Mahama urges Supreme Court to halt petition hearing
Former President John Dramani Mahama has filed an application urging the Supreme Court to put on hold his petition in connection with the 2020 presidential election.
Mr Mahama wants the court to halt the proceedings until it makes a determination on a review application challenging the court’s refusal to compel the Chairperson of the Electoral Commission (EC), Mrs Jean Adukwei Mensa, to testify in the petition.
It is the contention of the petitioner that the review application was likely to succeed, and, therefore, failure to halt the trial would cause him an “irreplaceable harm”.
Per the application to stay proceedings, Mr Mahama wants the court to suspend its orders for the parties (Mr Mahama, the EC and President Nana Addo Dankwa Akufo-Addo) to file their legal addresses by today.
“For us to have to file closing addresses when there is a pending issue to be determined in the review application about whether or not my lawyers will cross-examine the Chairperson of the first respondent would cause irreplaceable harm to the conduct of my case,” he said.
Former President Mahama filed the application for review and the one for stay of proceedings yesterday, barely an hour after the Supreme Court dismissed his application seeking permission to re-open his case in order to subpoena Mrs Mensa to testify.
The court is expected to hear the application for stay of proceedings and review tomorrow.
On February 11, this year, the apex court overruled an objection by lead counsel for the petitioner, Mr Tsatsu Tsikata, challenging the decision of the respondents not to call any witnesses to adduce evidence.
In the unanimous ruling, the seven-member panel held that the rules of court and decided cases did not clothe it with the powers to compel a party to adduce evidence if the party opted not to do that.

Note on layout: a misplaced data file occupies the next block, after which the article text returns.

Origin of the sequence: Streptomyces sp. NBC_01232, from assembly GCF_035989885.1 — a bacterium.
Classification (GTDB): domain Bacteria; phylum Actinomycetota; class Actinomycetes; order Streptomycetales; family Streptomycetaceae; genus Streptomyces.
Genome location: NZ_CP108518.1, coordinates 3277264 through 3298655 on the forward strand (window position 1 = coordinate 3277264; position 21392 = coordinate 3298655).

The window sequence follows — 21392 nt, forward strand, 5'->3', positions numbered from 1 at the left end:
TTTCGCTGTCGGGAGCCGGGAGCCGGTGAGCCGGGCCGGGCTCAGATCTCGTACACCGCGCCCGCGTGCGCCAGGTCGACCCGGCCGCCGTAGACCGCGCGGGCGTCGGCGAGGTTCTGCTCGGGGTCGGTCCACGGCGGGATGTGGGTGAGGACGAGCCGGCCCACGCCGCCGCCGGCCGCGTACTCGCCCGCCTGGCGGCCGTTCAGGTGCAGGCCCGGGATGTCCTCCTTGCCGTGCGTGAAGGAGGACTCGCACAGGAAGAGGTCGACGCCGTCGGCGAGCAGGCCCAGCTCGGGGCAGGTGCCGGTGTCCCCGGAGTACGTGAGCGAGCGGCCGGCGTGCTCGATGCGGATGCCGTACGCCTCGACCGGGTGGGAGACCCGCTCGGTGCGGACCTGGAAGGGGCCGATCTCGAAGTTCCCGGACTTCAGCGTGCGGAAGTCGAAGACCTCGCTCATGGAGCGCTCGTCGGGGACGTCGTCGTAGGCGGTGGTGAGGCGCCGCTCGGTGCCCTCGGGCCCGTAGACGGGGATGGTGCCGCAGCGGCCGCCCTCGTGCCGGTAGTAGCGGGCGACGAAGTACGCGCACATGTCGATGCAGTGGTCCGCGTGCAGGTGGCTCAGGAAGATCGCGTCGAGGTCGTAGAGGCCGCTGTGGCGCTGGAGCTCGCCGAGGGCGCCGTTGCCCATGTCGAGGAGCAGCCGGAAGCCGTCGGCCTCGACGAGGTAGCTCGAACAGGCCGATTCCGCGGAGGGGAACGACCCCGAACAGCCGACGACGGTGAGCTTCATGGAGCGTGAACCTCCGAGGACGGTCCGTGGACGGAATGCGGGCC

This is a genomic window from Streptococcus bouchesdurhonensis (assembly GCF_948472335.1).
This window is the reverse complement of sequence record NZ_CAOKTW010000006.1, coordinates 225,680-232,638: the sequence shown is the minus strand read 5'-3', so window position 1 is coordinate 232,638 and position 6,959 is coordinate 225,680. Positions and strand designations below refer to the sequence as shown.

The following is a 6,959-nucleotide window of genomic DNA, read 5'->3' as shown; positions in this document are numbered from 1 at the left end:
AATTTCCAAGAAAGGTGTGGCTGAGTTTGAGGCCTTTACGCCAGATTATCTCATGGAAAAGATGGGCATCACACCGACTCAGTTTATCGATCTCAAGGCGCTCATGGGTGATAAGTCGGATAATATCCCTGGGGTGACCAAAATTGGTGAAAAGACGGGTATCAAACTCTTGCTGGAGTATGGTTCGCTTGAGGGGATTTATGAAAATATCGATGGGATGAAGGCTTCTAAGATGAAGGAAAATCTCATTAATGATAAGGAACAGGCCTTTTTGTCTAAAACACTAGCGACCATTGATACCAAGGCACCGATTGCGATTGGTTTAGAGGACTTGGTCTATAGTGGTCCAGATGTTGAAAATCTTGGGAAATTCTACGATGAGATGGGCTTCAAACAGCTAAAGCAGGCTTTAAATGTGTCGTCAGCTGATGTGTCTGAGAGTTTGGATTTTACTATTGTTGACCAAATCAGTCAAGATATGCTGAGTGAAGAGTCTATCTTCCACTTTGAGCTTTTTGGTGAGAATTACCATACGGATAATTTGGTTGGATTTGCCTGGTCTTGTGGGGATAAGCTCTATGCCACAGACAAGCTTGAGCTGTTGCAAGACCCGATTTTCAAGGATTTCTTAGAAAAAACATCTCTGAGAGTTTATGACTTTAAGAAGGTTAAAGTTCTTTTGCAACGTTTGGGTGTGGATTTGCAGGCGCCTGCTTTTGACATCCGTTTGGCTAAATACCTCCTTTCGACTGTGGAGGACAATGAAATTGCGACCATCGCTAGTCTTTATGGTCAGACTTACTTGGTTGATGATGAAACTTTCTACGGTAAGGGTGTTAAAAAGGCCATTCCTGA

“The law is, therefore, settled that a party will not be compelled to enter the witness box and testify in support of his or her own case,” the court ruled.
However, in his review application, Mr Mahama attacked the ruling, describing it as one that had occasioned a “grave miscarriage of justice”.
He premised his review on the grounds that the decision of the court not to call the Chairperson of the EC to testify violated Section 26 of the Evidence Act and Articles 19(13) and 296 of the Constitution, and that the court failed to appreciate the crucial constitutional role of Mrs Mensa as the Chairperson of the EC and hence the need for her to testify.
“The court fundamentally erred in putting forward positions which were not what counsel for respondents had put before the Court in respect of their case,” he argued.
Interest of justice
The petitioner urged the court to uphold his review application on the basis that it met the exceptional circumstance threshold as required for review applications to succeed.
Mr Mahama further invited the court to rule in his favour in the interest of justice.
“In our respectful submission, each of the grounds of our application for review has been established. We are, therefore, inviting the Lordships respectfully to acknowledge the exceptional circumstances herein and review their ruling of February 11, 2021.
“It is undoubtedly in the interest of justice that the Chairperson of first Respondent (EC) testifies in these proceedings,” Mr Mahama stated.